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JAFO31 writes - <<<Paying maximum FICA for more than 35 years does not increase SS benefits.>>>

"That's true. The other interesting thing about Social Security is that a Maximum FICA worker gets very little credit for about the last half of his earnings and FICA taxes paid.

There are two bend points in the Social Security formula for calculating your monthly benefit. For 2012, you get a 90% credit for your first $749 in average indexed monthly earnings (AIME) subject to FICA, a 32% credit for AIME between $749 and $4,517 per month, and a 15% credit for everything over $4,517. Someone who paid the maximum FICA tax for the past 35 years and retired in 2012 at age 62 would have average indexed monthly earnings of a bit more than $8,000. To keep your benefit within the second bend point where you get a 32% credit on your earnings, your FICA wages would have to average about 57% of the maximum FICA wage over the past 35 years. To stay within the first bend point where you get a 90% credit, you'd have to earn less than 10% of the maximum FICA wage over 35 years -- a near-poverty level wage."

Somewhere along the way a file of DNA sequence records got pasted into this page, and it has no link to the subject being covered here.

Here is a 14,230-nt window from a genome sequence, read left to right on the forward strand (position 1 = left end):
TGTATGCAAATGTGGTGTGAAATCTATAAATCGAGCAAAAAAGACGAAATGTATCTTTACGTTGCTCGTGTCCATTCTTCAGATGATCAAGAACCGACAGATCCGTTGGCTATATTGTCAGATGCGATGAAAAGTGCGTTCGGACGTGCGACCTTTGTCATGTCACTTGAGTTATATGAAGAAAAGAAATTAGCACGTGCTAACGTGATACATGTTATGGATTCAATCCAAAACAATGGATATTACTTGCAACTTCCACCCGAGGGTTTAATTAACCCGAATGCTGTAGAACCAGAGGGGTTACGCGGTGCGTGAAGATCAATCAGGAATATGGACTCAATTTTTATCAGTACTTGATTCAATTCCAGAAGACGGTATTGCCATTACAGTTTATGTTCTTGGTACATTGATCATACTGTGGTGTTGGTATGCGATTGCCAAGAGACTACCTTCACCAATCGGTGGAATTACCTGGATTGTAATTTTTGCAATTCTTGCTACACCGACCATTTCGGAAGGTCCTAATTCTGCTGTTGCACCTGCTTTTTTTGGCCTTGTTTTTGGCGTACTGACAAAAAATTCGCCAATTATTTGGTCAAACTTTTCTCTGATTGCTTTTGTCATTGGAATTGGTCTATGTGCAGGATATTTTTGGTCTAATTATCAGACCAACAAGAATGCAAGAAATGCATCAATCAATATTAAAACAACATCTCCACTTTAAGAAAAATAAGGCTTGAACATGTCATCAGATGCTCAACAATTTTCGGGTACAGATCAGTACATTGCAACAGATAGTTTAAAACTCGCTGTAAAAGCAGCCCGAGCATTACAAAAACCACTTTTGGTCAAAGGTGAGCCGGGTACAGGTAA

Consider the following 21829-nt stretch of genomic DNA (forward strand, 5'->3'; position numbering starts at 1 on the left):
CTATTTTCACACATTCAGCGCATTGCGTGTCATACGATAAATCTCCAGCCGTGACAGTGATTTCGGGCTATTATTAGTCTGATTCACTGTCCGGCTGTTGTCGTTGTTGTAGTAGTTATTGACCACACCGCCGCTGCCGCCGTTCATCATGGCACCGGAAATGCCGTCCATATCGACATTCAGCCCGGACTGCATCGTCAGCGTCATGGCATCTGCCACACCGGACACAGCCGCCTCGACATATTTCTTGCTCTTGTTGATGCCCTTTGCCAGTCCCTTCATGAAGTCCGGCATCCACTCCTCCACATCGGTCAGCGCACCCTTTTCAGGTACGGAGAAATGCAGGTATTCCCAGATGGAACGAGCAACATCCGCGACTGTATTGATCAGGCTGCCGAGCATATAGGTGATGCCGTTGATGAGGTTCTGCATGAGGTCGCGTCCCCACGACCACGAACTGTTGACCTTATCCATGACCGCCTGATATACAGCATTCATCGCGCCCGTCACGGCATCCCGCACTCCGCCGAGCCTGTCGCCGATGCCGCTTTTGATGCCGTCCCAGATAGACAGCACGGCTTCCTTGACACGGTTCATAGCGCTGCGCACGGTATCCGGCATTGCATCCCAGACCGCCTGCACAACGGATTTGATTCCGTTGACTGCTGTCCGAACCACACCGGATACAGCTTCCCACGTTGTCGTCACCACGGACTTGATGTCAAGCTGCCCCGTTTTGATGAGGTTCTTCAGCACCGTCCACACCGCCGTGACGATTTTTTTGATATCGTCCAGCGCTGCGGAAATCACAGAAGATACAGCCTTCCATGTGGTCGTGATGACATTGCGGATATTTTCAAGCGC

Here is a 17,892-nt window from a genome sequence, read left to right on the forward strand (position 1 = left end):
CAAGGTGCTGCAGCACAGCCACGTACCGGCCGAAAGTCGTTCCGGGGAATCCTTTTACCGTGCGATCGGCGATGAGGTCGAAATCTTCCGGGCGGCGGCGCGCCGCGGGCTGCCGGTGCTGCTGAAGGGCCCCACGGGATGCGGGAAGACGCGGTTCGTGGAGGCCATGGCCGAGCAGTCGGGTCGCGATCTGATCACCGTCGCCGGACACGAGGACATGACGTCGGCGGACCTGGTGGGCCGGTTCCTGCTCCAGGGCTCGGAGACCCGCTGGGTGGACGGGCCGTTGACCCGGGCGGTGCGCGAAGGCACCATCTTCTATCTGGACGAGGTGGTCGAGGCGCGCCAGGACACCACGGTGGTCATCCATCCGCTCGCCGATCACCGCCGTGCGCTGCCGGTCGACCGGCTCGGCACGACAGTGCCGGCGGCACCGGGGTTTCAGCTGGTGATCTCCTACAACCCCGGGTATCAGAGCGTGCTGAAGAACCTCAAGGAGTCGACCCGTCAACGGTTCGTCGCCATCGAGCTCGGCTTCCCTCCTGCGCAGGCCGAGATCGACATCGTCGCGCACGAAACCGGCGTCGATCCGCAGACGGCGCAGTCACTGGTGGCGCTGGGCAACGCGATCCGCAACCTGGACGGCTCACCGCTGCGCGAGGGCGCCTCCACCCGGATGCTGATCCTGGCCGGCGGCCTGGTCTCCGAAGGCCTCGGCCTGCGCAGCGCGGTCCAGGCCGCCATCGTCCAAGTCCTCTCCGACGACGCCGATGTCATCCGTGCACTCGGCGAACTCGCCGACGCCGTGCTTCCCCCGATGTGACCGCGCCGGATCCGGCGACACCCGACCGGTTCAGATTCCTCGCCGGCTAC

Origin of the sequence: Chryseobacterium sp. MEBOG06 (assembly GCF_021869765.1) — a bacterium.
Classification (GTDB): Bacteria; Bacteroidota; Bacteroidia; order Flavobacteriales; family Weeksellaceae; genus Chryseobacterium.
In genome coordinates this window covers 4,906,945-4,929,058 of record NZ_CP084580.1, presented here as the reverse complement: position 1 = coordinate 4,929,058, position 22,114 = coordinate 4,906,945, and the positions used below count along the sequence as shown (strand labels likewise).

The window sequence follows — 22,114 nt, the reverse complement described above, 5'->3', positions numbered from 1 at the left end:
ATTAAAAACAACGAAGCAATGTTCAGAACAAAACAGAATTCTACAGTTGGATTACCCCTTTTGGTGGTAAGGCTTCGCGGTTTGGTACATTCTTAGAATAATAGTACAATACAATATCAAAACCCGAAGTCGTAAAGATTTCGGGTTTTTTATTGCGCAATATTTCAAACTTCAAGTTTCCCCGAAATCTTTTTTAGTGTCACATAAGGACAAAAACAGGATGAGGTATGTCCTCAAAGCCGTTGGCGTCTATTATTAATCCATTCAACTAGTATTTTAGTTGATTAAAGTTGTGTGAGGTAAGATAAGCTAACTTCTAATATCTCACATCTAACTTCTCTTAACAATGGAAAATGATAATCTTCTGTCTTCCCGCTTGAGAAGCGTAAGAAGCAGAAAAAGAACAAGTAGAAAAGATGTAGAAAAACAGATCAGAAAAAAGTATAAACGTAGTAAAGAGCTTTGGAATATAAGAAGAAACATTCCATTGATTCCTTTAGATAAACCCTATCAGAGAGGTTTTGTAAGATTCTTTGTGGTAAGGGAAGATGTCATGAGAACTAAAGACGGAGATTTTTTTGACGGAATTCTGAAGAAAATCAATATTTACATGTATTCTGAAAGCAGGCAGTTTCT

Thanks. I was aware of the inflcation points, from prior reserach but not current AIME amounts because they are indexed and I had not looked at the numbers for several (or more) years.

Social Security is expected to replace about 40 percent of pre-retirement earnings of average earners; 80 percent for the lowest earners; and 27 percent for those at the maximum taxable wage base of $80,400 [2001], according to the Social Security Administration.

"The benefit formula is a three step formula based on AIME (Average Indexed Monthly Earnings). The annual earnings on which this average earnings figure is based have the same caps as were used on the tax side. The formula for the benefit is then 90% of the first $x of AIME plus 32% of the next $y of AIME plus 15% of the balance of AIME. x and y are indexed yearly." (Christian Folls board - 2004]

Regards, JAFO
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